Figure 1 Asset rotation: the hard decisions have yet to come
Source: BofA Merrilll Lynch Global Investors October Survey
Warnings of volatility are issued too often and I try to avoid them. Nevertheless, looking at the London Stock Exchange’s Risers and Fallers these days can make one’s eyes water. Today at one stage, all 10 of the top risers were up over 7% (5 FTSE 100 companies by 5% or more) and the bottom 10 down by 6% or more. Increasingly the same names appear in the top and bottom 10 in the same week if not on consecutive days. Last week ended on a rather scary note with yet more global equity markets correcting (i.e. falling by 10% or more from a 52-week high). Human investors seem to be hyper-sensitive to news flow (macro or stock-specific) and, even worse, to rumour flow and then the algorithms take it from there. However, the bigger story is about rotation on a potentially massive scale: rotation between asset types, between markets, between sectors and between individual stocks. So far in 2018, the easier moves are being made: de-risking by selling Emerging Market equities and currencies, Italian equities and bonds, UK equities, commodities and the euro. Now more difficult decisions have to be made about Oil, Gold, the dollar, bonds vs. equities, US vs. rest of the world equities and, above all, value vs. growth stocks. Figure 1 suggests that investors are still very reluctant to abandon growth stocks. Rotation is not the same as volatility and is most definitely initiated by humans: the impact will be much greater than 5% daily moves or even 10% corrections.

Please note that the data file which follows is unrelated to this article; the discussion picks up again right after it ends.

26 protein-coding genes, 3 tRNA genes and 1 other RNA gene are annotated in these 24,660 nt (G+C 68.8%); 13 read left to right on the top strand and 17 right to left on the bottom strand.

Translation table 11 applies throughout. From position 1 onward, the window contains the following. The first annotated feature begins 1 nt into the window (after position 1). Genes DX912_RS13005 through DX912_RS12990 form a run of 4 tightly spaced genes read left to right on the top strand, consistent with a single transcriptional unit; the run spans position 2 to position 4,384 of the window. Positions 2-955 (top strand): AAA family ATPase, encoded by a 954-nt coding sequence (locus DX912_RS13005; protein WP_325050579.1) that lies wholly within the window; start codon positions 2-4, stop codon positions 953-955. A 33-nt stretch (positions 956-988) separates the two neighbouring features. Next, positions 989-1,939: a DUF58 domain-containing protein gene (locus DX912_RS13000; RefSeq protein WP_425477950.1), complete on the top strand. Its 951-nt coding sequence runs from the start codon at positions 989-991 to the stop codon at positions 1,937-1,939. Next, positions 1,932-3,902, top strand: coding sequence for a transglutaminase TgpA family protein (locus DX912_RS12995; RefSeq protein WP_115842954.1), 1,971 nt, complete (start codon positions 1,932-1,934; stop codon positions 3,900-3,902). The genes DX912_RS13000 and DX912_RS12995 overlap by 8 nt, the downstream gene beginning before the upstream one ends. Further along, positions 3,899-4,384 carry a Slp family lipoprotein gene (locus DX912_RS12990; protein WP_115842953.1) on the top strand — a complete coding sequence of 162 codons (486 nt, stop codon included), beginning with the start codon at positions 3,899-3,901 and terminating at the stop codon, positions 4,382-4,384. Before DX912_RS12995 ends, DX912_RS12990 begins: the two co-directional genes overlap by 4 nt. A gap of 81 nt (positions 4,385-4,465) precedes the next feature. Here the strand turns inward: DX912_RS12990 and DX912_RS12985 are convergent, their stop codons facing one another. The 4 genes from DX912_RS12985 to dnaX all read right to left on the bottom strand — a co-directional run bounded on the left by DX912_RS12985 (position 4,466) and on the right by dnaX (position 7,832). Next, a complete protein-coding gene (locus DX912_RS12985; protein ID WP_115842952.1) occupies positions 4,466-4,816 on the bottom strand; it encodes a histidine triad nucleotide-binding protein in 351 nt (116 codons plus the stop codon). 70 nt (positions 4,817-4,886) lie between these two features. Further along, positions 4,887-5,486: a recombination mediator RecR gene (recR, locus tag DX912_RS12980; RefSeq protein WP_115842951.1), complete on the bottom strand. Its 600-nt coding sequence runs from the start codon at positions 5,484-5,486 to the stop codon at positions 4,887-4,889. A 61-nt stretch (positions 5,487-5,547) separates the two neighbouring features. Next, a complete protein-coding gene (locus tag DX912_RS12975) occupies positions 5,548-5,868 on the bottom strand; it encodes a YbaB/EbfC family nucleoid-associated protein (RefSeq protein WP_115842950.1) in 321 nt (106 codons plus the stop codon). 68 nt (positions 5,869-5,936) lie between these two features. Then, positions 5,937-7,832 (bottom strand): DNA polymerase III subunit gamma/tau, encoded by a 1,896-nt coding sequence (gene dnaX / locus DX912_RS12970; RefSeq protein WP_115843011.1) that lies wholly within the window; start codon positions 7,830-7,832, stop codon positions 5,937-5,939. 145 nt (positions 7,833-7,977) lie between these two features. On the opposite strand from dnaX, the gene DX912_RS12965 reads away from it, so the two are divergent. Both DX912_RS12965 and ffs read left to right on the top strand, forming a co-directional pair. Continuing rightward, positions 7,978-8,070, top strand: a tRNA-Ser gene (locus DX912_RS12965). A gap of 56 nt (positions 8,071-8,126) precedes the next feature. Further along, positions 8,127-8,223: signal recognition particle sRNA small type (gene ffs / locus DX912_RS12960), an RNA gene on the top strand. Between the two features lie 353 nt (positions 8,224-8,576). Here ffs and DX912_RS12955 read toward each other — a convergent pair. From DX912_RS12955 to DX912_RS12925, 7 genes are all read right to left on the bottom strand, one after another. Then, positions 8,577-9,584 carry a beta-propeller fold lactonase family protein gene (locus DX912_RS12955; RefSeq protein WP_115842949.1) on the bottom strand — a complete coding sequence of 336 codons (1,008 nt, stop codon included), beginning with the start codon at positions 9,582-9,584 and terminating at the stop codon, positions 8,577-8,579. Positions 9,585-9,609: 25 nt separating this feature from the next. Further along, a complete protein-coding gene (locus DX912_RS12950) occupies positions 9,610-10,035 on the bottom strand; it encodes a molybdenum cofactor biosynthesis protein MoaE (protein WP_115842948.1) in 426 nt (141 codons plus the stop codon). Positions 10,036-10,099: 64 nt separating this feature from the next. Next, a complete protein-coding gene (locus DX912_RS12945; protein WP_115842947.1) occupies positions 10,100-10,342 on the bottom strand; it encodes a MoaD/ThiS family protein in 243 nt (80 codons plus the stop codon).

Alastair Winter Chief Economist
Figure 2: Warpaint London PLC: Volatility ‘resistant’
Source: Google Stock Images
Warpaint London (LSE:W7L) supplies affordable cosmetics and is benefitting from the trend of consumers’ spending less through trading down from major to more cost-effective brands. Cosmetics is a competitive sector but Warpaint seems a well-managed business that understands its market niches. The interims for the 6 months ending June 30th showed a 38.7% increase in sales to £18.4m and there is some potential to reduce costs through more efficient buying, following the successful integration of the Retra acquisition. The business is cash generative and debt-free with net cash £4.6m in June 2018, after taking account of dividend payments and acquisition costs. The market cap is £165m and the shares are trading on 16 times prospective December 2018 earnings, before falling to 13 times in 2019. Schroders recently increased its stake to more than 11%, while the Joint Chief Executives each own one-quarter. Warpaint plans to continue growing through both building existing brands and investing in new product development, ecommerce and selective acquisitions (including a US distributor in August). A significant increase in the Christmas order book will help with the expected jump in full year pre-tax profit from £7.7m to £12.4m. All in all, Warpaint prospects seem favourable despite these uncertain times.
Jon Levinson Corporate Broking
Figure 3: EIS for ABC, OK?